Cell cycle characterization and discovery using principal graphs
Luca Albergante1, Andrei Zinovyev1, Emmanuel Barillot1
1Computational Systems Biology of Cancer, Unit 900, Institut Curie, Paris, France
The variability connected with the cell cycle constitutes one of the main source of heterogeneity in single cell transcriptomic data. It is therefore crucial to develop conceptual and computational tools aimed at inferring the most probable cell cycle stage of cells from available data. Such tools will be then instrumental to better comprehend cell cycle-independent heterogeneity and to promote a better characterization of the connections between proliferative dysregulation and pathological conditions (e.g., cancer).
To address this issue, we used a data-driven approach based on principal graphs to obtain circular and quasi-circular paths embedded into single cell RNA-Seq data and showed that such paths are associated with cell cycle progression. Our approach has been validated across several datasets both in mouse and human and has been applied to distill and extend previous information on the association of specific genes with the different stages of the cell cycle.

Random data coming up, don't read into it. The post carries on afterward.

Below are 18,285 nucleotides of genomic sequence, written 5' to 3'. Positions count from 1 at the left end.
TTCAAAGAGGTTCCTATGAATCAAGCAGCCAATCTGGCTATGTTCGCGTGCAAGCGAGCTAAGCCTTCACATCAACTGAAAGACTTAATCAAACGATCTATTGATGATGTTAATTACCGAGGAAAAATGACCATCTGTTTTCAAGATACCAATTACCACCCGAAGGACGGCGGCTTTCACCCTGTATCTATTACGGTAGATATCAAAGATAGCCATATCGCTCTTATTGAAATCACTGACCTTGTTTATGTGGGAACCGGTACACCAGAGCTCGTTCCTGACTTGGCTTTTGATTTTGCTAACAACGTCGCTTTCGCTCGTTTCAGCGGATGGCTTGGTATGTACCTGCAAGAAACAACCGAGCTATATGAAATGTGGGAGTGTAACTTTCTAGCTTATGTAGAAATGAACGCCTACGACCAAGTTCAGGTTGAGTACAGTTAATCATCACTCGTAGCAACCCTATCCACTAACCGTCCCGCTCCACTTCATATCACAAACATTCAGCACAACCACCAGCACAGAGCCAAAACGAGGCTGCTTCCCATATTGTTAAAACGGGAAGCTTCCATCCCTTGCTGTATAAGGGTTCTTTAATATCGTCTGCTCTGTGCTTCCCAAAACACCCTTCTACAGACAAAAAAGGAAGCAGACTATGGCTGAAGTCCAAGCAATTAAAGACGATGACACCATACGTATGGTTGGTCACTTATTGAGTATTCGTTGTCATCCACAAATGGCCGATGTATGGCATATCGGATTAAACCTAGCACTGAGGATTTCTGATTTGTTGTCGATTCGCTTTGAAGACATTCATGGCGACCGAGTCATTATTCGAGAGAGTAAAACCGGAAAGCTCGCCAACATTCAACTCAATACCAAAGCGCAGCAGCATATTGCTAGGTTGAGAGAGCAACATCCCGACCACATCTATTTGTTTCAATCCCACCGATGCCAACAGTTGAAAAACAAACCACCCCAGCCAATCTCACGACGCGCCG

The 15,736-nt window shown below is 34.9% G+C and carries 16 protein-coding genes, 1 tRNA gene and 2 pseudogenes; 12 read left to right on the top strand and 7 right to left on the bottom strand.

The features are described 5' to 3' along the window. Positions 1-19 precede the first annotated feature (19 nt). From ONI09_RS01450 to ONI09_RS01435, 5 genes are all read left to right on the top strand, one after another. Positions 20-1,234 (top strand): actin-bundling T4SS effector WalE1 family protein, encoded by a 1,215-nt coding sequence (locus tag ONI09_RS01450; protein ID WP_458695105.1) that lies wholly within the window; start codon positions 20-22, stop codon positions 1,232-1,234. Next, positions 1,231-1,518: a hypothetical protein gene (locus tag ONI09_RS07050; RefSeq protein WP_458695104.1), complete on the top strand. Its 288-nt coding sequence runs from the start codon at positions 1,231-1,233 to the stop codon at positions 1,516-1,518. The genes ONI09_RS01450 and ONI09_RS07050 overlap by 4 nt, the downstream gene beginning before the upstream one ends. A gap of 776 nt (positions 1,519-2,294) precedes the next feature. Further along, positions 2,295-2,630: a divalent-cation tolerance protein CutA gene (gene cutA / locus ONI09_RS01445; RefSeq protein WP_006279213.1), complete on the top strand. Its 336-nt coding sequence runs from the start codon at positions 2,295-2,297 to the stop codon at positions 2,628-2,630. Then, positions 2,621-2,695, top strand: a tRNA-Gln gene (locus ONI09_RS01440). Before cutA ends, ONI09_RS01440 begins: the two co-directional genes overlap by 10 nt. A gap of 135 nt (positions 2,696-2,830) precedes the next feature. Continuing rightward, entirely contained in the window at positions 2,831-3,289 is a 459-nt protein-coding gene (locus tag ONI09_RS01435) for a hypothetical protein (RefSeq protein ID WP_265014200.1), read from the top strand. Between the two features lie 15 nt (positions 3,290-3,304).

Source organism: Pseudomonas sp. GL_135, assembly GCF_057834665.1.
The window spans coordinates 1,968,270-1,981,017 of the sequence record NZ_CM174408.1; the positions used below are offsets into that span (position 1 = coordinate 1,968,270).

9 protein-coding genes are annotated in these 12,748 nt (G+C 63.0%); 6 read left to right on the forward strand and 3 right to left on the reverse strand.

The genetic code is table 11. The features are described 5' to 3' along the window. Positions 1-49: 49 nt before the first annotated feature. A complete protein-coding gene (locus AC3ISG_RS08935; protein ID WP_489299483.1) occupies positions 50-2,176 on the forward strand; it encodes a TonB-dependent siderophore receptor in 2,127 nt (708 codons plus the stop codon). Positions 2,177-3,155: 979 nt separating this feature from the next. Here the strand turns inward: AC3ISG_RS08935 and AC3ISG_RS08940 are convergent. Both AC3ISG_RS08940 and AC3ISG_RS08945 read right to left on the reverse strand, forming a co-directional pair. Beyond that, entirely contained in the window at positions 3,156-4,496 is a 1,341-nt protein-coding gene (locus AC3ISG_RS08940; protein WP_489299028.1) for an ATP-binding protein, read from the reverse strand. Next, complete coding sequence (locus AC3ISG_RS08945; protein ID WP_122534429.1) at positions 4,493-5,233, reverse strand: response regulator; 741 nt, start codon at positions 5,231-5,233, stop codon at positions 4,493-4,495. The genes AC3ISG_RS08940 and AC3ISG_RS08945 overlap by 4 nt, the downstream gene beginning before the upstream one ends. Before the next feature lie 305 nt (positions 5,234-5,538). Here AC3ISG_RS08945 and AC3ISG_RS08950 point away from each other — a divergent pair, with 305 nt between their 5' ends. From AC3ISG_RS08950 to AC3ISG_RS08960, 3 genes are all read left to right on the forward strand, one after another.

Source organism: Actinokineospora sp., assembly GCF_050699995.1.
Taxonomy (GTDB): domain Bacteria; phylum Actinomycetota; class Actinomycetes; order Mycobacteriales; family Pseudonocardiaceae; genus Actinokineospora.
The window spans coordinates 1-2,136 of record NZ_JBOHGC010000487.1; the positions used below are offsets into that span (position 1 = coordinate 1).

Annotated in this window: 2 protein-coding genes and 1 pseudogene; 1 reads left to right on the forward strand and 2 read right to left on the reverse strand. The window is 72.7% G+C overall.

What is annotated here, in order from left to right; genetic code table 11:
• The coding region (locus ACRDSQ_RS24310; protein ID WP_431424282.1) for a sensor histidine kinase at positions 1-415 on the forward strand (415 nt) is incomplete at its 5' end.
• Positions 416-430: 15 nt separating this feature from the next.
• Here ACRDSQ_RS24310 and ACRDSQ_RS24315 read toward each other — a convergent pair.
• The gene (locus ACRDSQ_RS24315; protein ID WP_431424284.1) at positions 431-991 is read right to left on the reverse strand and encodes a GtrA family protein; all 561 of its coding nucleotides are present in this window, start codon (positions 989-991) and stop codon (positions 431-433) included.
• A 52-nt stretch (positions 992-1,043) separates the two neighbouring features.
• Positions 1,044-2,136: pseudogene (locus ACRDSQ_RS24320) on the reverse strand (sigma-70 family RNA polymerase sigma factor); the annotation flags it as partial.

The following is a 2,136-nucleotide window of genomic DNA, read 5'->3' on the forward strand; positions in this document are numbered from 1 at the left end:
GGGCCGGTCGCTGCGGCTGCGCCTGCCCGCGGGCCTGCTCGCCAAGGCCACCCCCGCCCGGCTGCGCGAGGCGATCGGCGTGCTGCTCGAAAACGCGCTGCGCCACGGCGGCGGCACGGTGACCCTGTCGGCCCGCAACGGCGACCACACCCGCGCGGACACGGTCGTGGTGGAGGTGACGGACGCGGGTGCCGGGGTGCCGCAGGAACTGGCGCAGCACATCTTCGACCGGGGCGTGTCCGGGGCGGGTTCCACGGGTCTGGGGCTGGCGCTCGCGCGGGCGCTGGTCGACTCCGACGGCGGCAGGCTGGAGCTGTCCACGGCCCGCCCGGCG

Our methodology was implemented using the R package rpgraph that we developed. The core functions of the package allow the construction and analysis of principal graphs with different topologies (curves, circles and trees at the moment) for arbitrary data. Specific functions designed to explore RNA-Seq data and to study the cell cycle are also included.
Our analysis produced several outcomes. First, we derived a new set of genes which display a periodic behavior, thus providing new genetic associations with the cell cycle. Second, we showed how different types of cells can have a different set of periodic genes, thus supporting tissue-specific cell cycle regulation. Finally, we associated cells, and thus gene expression, with a pseudo-time, thus allowing the exploration of the interplay between different genes over time.
Our findings support the idea that a clear trace of cell cycle progression is detectable in single cell RNA-Seq data and that objective methods can be used to assess the proliferative activity of cells and to derive their cell cycle stages. Future extensions of our approach will provide new insights into the topological structure of the different genetic programs of cells.